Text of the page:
Suspect Kimihiro Uomoto
(a.k.a. Abe, former family name)
Kim Se-Ho Sin Kwang-Su
Case name Sin Kwang-Su Case (11) Suspected Abduction Case Involving a Mother and Daughter (9) Suspected Abduction Case Involving a Couple (in Niigata) (7)
Suspect Kim Kil-Uk (Commonly known as)
Kim Myong-Suk
(Commonly known as)
Choi Sun-Chol
Case name Suspected Abduction Case Involving a Couple (in Niigata) (7) Suspected Abduction Case Involving two Siblings
Suspect (Commonly known as)
Han Geum-Nyeong
(Commonly known as)
Kim Nam-Jin
Yoko Kinoshita
a.k.a. Hong Suhye
Case name Suspected Abduction Case Involving Japanese Males in Europe (10)
Suspect Yoriko Mori Sakiko Wakabayashi
(Maiden name: Kuroda)

3. Major Activities to Publicize and Promote the Understanding of the Abductions Issue

The Law Concerning Measures to Address the Abductions Issue and Other North Korean Human Rights Violations was promulgated and came into effect in June 2006 with the purpose of increasing awareness among Japanese nationals of the abductions issue and other human rights violations committed by North Korean authorities. In cooperation with the international community, the law also aims to elicit a full account of the situation surrounding the abductions issue and to prevent abductions from happening again in the future. In addition to laying out the responsibilities of the GoJ in resolving the abductions issue, this law holds national and local governments responsible for raising awareness of the issue and to this end establishes North Korean Human Rights Abuses Awareness Week (December 10 - 16), which calls on national and local governments to hold educational events on the topic during this week. As part of the week, the GoJ distributes pamphlets and posters and also screens movies and cartoons which raise awareness about the abductions issue, dispatches lecturers for workshops and other educational events, and broadcasts radio programs (in Japanese and Korean) to North Korea and holds arts performances aimed at raising awareness of the issue, etc. In particular, during this week, many conferences and symposia, etc. are held by governments and NGOs to advocate the resolution of the abductions issue both inside and outside of Japan.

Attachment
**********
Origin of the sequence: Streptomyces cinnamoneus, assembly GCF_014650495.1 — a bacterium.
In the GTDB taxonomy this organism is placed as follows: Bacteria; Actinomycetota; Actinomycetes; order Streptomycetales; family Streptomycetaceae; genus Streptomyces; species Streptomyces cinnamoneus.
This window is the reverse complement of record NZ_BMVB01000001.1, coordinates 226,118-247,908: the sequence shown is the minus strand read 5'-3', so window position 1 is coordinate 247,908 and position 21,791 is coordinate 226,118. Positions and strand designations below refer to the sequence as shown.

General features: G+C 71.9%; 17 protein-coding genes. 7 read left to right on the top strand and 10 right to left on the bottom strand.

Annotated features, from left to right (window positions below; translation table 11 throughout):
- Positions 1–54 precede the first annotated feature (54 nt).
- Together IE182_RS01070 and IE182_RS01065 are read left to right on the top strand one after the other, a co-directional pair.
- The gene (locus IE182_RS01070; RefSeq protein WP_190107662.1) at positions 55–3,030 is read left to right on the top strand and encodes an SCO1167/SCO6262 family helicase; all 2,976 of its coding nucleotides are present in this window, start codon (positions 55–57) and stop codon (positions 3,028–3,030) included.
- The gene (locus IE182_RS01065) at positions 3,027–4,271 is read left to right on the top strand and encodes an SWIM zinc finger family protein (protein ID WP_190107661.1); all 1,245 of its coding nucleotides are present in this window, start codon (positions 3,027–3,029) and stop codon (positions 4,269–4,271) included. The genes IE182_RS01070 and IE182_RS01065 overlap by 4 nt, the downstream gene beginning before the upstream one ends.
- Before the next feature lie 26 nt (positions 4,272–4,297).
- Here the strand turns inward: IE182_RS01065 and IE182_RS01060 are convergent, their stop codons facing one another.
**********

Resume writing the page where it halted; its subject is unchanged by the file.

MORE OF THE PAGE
(Image) MEGUMI (Japanese animation)
MEGUMI (Japanese animation)


Posters distributed nationwide

4. Actions against North Korea

On July 5, 2006, North Korea launched seven ballistic missiles. Since then, despite repeated warnings from the international community, Pyongyang again launched ballistic missiles in April 2009, April 2012 and December 2012. It also carried out nuclear tests in October 2006, May 2009 and February 2013. In addition, in March 2010, North Korea launched a torpedo attack on an ROK naval vessel. In response, the GoJ protested firmly, expressing the strong condemnation of these North Korean actions, and imposed a series of measures against North Korea. In addition to the sanction measures set out in the UNSC resolutions, Japan requested its own citizens to refrain from traveling to North Korea, banned the entry of North Korean nationals into Japan and of North Korean flagged ships into Japanese ports and also, prohibited export and import with North Korea.